ICC: Part of the scholarly debate about the sonnets is whether they were autobiographical or written on behalf of someone else. Do you feel there are parallels in songwriting, the autobiographical vs the universal?
RW: I wouldn't categorize my work as mysterious as the relationship between Shakespeare and his world, because that is one of the great mysteries: How could someone have written all that he did? Was it only one person? And why do we know so little about it? I don't take that mantle, but I will say that I strive for what you do find in Shakespeare's work—that there is a definite humanity and a definite character behind the writing in the sonnets, and it's very real because it's so deeply personal. I try to aspire to that in what I do.
ICC: Are there qualities in his material that you are trying to bring into your songwriting?
RW: I can't really gauge that. I just keep chugging along and I hope that in doing work with the sonnets or the operas—or singing Judy Garland shows—that all gets in there. It's not up to me to judge that, either; that's for the public to do. But I want to deepen as an artist, and working with Shakespeare definitely points in that direction.
ICC: Sonnet 20, which addresses the "master-mistress of my passion," is most discussed and interpreted in context of homosexuality, and the longing of one man for another. What's your take on it?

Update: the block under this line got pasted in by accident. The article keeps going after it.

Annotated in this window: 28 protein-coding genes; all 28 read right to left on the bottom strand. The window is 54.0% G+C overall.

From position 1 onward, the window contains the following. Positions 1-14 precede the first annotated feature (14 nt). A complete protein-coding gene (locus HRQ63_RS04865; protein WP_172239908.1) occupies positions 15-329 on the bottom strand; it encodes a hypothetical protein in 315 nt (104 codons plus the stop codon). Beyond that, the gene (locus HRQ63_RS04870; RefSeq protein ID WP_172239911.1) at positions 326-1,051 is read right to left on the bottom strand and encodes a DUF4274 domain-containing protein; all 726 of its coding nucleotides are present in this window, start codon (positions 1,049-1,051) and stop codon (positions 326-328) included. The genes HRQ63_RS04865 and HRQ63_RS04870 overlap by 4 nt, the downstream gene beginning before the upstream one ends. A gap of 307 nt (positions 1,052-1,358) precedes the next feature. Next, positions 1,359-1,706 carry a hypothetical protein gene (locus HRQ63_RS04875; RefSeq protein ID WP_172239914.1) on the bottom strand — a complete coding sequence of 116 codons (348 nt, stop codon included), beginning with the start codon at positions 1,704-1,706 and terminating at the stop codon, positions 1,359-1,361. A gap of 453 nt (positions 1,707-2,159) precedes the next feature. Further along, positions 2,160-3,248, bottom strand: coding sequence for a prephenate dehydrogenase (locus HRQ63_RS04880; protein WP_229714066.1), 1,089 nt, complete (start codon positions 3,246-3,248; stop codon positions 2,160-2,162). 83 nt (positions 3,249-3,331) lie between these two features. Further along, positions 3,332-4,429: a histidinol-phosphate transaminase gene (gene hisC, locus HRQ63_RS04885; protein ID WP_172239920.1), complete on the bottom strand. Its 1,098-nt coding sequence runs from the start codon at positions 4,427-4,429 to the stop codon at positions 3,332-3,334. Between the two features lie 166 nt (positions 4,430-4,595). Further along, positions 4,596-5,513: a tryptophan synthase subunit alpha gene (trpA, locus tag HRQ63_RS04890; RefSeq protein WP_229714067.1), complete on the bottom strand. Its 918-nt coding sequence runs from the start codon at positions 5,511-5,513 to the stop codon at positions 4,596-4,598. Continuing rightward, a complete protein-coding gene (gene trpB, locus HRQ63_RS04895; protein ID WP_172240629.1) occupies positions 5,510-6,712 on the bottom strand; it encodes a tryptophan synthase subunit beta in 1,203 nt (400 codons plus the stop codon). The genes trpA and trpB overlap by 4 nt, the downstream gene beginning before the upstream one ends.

RW: I think it is about attraction in general. That's what is so brilliant about it. There's no question that the writer projects a sort of startling situation in that because he's a man he can't quite do all that he wants to with this other man. But he focuses more on the effect of beauty—what it makes one do emotionally and how it breaks down the barrier between man and woman. That's part of the subtlety that Shakespeare is the best at, ever, in any art form.
ICC: Something that perhaps was under-noticed on your earlier pop albums is how much classical music is a part of it. For example, the opening track of Want One, "Oh What A World," takes directly from Ravel's Bolero. When did you first start to integrate classical into your pop songwriting?
RW: My love of classical hit pretty early. I was 13 when it occurred, and that was really the only music I listened to for many, many years. I went to a conservatory, but I always knew I would be in the pop world, because A) it was more fun and B) you didn't have to practice as much and you could go out more. But I immediately saw this opportunity to inject my material with these sounds that most members of my generation really didn't know about, so it was a great way to differentiate myself from the pack. Now I'm paying back the favor a little bit.
ICC: Tell me about your collaborations with Marius de Vries.